Format

Send to

Choose Destination
J Heart Valve Dis. 2003 Nov;12(6):674-8.

Incidence and echocardiographic features of congenital unicuspid aortic valve in an adult population.

Author information

1
Department of Cardiology, Cleveland Clinic Florida, Weston, Florida 33331, USA.

Abstract

BACKGROUND AND AIM OF THE STUDY:

Although well described in pediatric populations, series of congenital unicuspid aortic valves in adults are limited and mainly arise from surgical reports. Also, the incidence of this rare congenital anomaly has never been estimated in an adult echocardiographic population.

METHODS:

Between January 1990 and May 2002, the authors' echocardiographic database was systematically reviewed to identify adult patients with congenital unicuspid aortic valve. Echocardiographic studies were reviewed off-line to define morphologic characteristics and evaluate ascending aortic dimensions.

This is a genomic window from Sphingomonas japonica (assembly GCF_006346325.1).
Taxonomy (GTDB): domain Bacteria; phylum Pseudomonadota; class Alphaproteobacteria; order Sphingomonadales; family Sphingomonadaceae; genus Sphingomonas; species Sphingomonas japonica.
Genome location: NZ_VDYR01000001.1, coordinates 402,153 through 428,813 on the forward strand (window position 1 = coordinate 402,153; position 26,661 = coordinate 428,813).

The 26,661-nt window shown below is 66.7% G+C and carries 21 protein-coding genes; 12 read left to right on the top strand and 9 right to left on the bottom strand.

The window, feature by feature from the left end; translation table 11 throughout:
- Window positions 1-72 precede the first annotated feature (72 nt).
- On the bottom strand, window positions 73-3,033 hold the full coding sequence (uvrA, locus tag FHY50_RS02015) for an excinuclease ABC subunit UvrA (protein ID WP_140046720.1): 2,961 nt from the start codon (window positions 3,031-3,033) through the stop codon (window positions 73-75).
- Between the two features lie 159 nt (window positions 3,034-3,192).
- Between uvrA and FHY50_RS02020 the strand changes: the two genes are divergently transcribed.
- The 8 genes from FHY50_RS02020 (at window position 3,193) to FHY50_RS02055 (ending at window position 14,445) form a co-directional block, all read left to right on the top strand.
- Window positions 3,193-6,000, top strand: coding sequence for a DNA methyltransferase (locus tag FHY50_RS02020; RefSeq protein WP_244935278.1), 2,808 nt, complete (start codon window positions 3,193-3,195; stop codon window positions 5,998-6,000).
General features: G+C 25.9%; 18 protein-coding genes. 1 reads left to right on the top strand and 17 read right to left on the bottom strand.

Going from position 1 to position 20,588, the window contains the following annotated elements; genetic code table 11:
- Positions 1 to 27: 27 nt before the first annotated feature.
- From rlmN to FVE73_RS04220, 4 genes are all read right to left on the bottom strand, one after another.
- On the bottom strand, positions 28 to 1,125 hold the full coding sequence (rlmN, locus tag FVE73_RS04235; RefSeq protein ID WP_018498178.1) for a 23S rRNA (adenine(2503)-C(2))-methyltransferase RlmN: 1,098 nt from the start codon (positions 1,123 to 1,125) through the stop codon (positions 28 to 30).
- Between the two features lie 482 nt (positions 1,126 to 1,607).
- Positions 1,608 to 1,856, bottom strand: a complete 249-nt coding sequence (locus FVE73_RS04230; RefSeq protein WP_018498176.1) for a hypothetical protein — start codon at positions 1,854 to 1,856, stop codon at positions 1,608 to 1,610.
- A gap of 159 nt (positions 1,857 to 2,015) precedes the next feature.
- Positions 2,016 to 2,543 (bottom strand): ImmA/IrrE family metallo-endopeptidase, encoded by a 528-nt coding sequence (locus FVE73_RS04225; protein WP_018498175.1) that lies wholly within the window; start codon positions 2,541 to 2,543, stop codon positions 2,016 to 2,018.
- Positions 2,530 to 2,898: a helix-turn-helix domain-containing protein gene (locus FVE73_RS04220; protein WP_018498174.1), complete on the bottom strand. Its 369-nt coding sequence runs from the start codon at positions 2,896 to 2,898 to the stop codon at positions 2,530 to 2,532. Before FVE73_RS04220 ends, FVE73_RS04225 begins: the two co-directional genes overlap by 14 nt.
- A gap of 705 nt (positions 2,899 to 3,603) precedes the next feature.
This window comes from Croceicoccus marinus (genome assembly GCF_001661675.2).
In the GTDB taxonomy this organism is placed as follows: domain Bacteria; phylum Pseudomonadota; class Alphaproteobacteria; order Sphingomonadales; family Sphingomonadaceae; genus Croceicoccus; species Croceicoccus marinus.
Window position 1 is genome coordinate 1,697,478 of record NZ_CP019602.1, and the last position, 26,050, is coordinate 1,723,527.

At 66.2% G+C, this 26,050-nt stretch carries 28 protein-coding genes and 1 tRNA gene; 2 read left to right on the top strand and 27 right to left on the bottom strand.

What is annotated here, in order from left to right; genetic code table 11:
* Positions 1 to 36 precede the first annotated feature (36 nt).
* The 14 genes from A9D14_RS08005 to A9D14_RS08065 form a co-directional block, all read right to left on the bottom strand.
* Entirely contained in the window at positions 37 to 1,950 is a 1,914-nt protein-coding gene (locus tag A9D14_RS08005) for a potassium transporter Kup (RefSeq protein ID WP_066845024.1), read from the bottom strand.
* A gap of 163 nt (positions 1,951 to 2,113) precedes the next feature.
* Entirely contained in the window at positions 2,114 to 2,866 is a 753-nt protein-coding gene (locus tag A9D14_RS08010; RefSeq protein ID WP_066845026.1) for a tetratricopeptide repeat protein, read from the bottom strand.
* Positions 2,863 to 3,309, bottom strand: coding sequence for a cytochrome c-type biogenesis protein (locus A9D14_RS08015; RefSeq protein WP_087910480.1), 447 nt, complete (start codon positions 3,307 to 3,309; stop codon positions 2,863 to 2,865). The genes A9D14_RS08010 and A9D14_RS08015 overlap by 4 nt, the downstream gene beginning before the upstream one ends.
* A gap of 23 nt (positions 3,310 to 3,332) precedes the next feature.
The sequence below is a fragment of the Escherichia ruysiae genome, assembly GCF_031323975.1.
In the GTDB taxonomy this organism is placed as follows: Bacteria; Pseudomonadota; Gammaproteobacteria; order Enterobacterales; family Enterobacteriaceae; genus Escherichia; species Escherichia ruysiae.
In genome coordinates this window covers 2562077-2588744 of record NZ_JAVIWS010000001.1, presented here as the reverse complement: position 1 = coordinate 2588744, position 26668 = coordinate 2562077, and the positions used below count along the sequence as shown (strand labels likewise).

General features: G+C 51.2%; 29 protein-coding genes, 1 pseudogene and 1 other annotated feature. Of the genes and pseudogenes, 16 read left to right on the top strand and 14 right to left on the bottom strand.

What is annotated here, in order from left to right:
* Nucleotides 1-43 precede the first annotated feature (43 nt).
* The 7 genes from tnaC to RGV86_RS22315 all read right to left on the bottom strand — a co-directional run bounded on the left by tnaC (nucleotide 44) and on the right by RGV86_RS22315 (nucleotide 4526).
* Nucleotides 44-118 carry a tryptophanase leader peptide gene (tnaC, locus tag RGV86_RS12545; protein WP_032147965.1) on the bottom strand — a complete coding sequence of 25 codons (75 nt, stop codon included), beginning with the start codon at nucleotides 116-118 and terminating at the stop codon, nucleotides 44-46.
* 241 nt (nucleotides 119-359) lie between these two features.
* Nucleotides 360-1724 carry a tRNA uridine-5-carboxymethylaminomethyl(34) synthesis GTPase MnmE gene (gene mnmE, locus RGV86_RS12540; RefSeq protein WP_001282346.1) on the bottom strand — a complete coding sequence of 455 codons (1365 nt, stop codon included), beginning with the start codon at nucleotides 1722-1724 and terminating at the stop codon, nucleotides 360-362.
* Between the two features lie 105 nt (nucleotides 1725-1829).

RESULTS:

Twenty-one adult patients with congenital unicuspid aortic valve were identified, resulting in an estimated incidence in the referral population of approximately 0.02%. Aortic stenosis was the predominant associated hemodynamic lesion; on average, this required surgical intervention during the third decade of life. All valves were unicommissural with a posteriorly positioned commissural attachment. Of particular clinical importance, coexisting ascending aortic dilatation was found in almost half of the cohort (48%), despite the younger patient age.

CONCLUSION:

Adult congenital unicuspid aortic valve is a rare cardiac anomaly, even in a large referral population. On average, patients will present for cardiac surgery in their third decade of life. Aortic dilatation in association with unicuspid aortic valves should be well recognized and routinely assessed in the initial evaluation and follow up of these patients.

PMID:
14658804
[Indexed for MEDLINE]

Supplemental Content

Loading ...
Support Center